The Indian prime minister's lunch invitation to the visiting President is in conformity with the norms of courtesy and protocol.  The luncheon meeting comes at a time when India has offered 5,000 MW of electricity to Pakistan, which is facing an unprecedented power shortage, and it has the potential of jumpstarting bilateral trade.

Power shortage had touched 50 per cent of the electricity demand in Pakistan, triggering widespread riots across Punjab, and Indian power could cool things down and generate tremendous good will.  The talks could discuss the next steps that need to be taken to exploit the tremendous trade potential between the two countries.

Unfortunately, for Zardari, just a few days before his visit, the United States announced a bounty of $10 million on Saeed, the founder and former chief of proscribed Lashkar-e-Tayiba for his involvement in Mumbai attacks of November 26, 2008.

In announcing the bounty, the US has placed Saeed on the same pedestal as Taliban's supreme commander Mullah Omar, just a notch lower than the Al Qaeda chief Ayman al Zawahiri, who has a bounty of $25 million on his head.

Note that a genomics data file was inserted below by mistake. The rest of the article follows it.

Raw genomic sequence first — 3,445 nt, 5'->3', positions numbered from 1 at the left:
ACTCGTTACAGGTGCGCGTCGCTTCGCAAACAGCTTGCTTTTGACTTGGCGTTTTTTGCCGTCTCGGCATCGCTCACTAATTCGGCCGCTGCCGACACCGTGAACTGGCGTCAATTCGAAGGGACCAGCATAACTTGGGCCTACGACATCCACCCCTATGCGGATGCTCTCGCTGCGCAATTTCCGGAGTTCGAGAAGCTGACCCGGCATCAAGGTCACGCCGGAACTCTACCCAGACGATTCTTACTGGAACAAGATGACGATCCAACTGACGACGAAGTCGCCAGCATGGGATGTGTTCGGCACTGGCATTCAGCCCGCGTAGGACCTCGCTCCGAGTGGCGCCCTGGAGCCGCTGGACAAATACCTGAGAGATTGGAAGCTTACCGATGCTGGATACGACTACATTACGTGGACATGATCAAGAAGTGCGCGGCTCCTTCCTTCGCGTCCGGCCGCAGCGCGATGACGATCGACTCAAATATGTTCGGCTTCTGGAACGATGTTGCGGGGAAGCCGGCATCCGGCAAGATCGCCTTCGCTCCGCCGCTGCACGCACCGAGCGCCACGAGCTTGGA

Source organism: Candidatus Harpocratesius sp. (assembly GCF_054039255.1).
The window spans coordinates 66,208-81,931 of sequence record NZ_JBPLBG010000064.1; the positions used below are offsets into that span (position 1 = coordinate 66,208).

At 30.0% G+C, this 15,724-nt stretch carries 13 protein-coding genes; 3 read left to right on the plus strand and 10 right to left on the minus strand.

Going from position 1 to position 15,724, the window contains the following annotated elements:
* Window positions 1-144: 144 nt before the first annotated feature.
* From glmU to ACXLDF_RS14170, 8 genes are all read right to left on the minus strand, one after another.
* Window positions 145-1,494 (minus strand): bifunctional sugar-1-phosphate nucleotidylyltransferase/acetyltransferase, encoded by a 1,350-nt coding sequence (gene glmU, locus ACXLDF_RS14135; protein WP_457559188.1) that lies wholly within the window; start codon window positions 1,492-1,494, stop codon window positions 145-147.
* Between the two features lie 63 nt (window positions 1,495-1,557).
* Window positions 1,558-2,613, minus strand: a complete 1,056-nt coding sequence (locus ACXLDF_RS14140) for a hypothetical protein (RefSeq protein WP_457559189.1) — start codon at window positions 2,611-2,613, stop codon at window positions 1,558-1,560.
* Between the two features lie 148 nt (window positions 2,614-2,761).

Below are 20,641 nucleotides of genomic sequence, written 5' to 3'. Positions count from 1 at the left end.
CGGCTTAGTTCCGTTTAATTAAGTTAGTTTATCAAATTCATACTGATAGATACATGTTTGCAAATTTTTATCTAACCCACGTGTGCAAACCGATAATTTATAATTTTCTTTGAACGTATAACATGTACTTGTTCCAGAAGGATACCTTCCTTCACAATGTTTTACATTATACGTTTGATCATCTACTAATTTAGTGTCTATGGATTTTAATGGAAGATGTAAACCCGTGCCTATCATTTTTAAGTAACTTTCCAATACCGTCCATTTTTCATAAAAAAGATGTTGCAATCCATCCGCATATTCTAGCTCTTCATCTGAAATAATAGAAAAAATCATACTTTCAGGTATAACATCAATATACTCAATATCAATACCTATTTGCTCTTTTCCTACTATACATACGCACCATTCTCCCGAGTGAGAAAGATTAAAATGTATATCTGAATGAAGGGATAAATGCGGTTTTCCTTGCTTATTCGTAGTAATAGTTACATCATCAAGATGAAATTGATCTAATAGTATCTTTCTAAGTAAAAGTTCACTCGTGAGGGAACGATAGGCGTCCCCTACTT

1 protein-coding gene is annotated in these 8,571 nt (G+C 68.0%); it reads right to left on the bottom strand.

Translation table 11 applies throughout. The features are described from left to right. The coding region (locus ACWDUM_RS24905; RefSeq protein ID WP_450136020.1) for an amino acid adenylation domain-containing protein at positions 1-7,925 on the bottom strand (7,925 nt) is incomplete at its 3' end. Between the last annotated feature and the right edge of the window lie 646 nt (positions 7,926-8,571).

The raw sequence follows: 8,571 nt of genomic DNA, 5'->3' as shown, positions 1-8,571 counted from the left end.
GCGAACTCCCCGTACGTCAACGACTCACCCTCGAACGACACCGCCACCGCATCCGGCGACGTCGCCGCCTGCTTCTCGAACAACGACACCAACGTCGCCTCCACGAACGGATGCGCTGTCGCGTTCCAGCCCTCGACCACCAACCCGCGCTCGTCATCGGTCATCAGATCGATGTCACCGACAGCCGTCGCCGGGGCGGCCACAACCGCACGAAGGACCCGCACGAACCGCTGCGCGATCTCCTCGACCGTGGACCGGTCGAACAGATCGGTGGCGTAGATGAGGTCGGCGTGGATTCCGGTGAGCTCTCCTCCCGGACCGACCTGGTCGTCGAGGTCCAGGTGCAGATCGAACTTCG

Although, the bounty announced on Zawahiri and Omar is on their heads; thereby meaning their capture or elimination, and in case of Saeed, on the information that could lead to his arrest and conviction, the announcement has the potential of eclipsing all other issues.

India has been pressing Pakistan to apprehend Saeed for his role in the ghastly terrorist attack.  Pakistan's plea until now has been that India has not been able to provide credible evidence for his involvement in Mumbai attacks; the US is therefore offering a lucrative incentive for anyone with information to provide that evidence. 

While the apprehension of Saeed for his role in the terrorist incident has been a longstanding Indian demand and the award has been widely acclaimed in India, the sheer timing of the announcement has taken the wind out of Zardari's sails. 

The announcement has ensured that Saeed will overshadow any fruitful discussion that could have taken place between Zardari and Prime Minister Manmohan Singh.  There were heated discussions in Pakistani parliament over the visit and the opposition members of Parliament supposedly close to security establishment wanted to know the agenda of the meeting, while many others wanted to vouch for Saeed's innocence.